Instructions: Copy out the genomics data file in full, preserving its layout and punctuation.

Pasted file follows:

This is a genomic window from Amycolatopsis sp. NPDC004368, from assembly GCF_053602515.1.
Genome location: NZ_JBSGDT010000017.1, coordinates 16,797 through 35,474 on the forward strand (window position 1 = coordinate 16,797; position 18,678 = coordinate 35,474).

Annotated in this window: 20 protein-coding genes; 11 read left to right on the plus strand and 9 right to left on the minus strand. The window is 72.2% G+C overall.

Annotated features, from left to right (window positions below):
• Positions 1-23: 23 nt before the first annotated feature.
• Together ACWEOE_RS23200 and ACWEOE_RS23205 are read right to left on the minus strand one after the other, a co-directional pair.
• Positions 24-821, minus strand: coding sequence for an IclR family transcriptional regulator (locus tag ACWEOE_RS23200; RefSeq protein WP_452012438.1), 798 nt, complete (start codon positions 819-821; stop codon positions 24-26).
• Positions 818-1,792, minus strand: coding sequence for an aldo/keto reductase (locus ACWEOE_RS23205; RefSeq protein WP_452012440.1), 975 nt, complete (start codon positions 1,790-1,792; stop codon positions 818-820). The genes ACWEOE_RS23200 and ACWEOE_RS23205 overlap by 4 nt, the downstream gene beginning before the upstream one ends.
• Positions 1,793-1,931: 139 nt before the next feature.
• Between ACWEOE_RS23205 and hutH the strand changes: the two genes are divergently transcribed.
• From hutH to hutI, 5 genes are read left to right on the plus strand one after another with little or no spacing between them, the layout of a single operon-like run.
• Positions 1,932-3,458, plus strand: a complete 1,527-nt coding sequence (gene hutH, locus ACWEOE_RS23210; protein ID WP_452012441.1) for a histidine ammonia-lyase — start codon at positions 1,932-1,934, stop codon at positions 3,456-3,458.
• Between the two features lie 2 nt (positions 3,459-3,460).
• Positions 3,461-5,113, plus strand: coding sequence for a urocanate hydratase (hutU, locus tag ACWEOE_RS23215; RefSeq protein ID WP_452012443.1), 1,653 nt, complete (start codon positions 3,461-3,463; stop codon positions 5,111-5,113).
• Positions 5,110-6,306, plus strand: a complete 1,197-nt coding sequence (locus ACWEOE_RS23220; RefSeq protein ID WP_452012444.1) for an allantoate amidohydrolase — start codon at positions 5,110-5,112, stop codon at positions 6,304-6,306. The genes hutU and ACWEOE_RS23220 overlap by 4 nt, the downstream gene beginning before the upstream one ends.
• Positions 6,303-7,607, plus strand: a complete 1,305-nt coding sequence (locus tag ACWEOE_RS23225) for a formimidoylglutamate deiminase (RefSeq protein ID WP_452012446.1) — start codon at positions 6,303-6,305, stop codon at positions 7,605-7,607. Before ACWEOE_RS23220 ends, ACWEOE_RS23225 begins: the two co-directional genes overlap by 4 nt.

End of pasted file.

This is a genomic window from Amycolatopsis sp. NPDC004368, from assembly GCF_053602515.1.
Genome location: NZ_JBSGDT010000017.1, coordinates 16,797 through 35,474 on the forward strand (window position 1 = coordinate 16,797; position 18,678 = coordinate 35,474).

Annotated in this window: 20 protein-coding genes; 11 read left to right on the plus strand and 9 right to left on the minus strand. The window is 72.2% G+C overall.

Annotated features, from left to right (window positions below):
• Positions 1-23: 23 nt before the first annotated feature.
• Together ACWEOE_RS23200 and ACWEOE_RS23205 are read right to left on the minus strand one after the other, a co-directional pair.
• Positions 24-821, minus strand: coding sequence for an IclR family transcriptional regulator (locus tag ACWEOE_RS23200; RefSeq protein WP_452012438.1), 798 nt, complete (start codon positions 819-821; stop codon positions 24-26).
• Positions 818-1,792, minus strand: coding sequence for an aldo/keto reductase (locus ACWEOE_RS23205; RefSeq protein WP_452012440.1), 975 nt, complete (start codon positions 1,790-1,792; stop codon positions 818-820). The genes ACWEOE_RS23200 and ACWEOE_RS23205 overlap by 4 nt, the downstream gene beginning before the upstream one ends.
• Positions 1,793-1,931: 139 nt before the next feature.
• Between ACWEOE_RS23205 and hutH the strand changes: the two genes are divergently transcribed.
• From hutH to hutI, 5 genes are read left to right on the plus strand one after another with little or no spacing between them, the layout of a single operon-like run.
• Positions 1,932-3,458, plus strand: a complete 1,527-nt coding sequence (gene hutH, locus ACWEOE_RS23210; protein ID WP_452012441.1) for a histidine ammonia-lyase — start codon at positions 1,932-1,934, stop codon at positions 3,456-3,458.
• Between the two features lie 2 nt (positions 3,459-3,460).
• Positions 3,461-5,113, plus strand: coding sequence for a urocanate hydratase (hutU, locus tag ACWEOE_RS23215; RefSeq protein ID WP_452012443.1), 1,653 nt, complete (start codon positions 3,461-3,463; stop codon positions 5,111-5,113).
• Positions 5,110-6,306, plus strand: a complete 1,197-nt coding sequence (locus ACWEOE_RS23220; RefSeq protein ID WP_452012444.1) for an allantoate amidohydrolase — start codon at positions 5,110-5,112, stop codon at positions 6,304-6,306. The genes hutU and ACWEOE_RS23220 overlap by 4 nt, the downstream gene beginning before the upstream one ends.
• Positions 6,303-7,607, plus strand: a complete 1,305-nt coding sequence (locus tag ACWEOE_RS23225) for a formimidoylglutamate deiminase (RefSeq protein ID WP_452012446.1) — start codon at positions 6,303-6,305, stop codon at positions 7,605-7,607. Before ACWEOE_RS23220 ends, ACWEOE_RS23225 begins: the two co-directional genes overlap by 4 nt.